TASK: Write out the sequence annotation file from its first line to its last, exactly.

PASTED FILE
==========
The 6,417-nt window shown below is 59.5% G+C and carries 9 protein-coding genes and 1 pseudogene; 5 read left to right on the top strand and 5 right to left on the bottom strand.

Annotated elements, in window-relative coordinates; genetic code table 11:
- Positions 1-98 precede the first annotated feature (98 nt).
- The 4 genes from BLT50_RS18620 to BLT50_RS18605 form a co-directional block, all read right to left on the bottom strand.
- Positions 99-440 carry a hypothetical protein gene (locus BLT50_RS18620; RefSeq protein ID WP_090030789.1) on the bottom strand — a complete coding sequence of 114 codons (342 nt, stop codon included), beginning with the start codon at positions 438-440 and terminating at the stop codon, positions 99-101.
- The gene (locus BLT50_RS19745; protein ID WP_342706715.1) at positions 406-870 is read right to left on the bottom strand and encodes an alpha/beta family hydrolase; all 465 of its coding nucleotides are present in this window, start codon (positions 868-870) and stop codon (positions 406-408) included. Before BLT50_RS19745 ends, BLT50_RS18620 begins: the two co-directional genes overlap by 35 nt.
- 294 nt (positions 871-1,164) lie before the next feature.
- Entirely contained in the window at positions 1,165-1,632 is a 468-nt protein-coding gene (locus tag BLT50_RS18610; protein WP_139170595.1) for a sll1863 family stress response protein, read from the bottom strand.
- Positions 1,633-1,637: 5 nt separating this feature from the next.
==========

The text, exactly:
The 6,417-nt window shown below is 59.5% G+C and carries 9 protein-coding genes and 1 pseudogene; 5 read left to right on the top strand and 5 right to left on the bottom strand.

Annotated elements, in window-relative coordinates; genetic code table 11:
- Positions 1-98 precede the first annotated feature (98 nt).
- The 4 genes from BLT50_RS18620 to BLT50_RS18605 form a co-directional block, all read right to left on the bottom strand.
- Positions 99-440 carry a hypothetical protein gene (locus BLT50_RS18620; RefSeq protein ID WP_090030789.1) on the bottom strand — a complete coding sequence of 114 codons (342 nt, stop codon included), beginning with the start codon at positions 438-440 and terminating at the stop codon, positions 99-101.
- The gene (locus BLT50_RS19745; protein ID WP_342706715.1) at positions 406-870 is read right to left on the bottom strand and encodes an alpha/beta family hydrolase; all 465 of its coding nucleotides are present in this window, start codon (positions 868-870) and stop codon (positions 406-408) included. Before BLT50_RS19745 ends, BLT50_RS18620 begins: the two co-directional genes overlap by 35 nt.
- 294 nt (positions 871-1,164) lie before the next feature.
- Entirely contained in the window at positions 1,165-1,632 is a 468-nt protein-coding gene (locus tag BLT50_RS18610; protein WP_139170595.1) for a sll1863 family stress response protein, read from the bottom strand.
- Positions 1,633-1,637: 5 nt separating this feature from the next.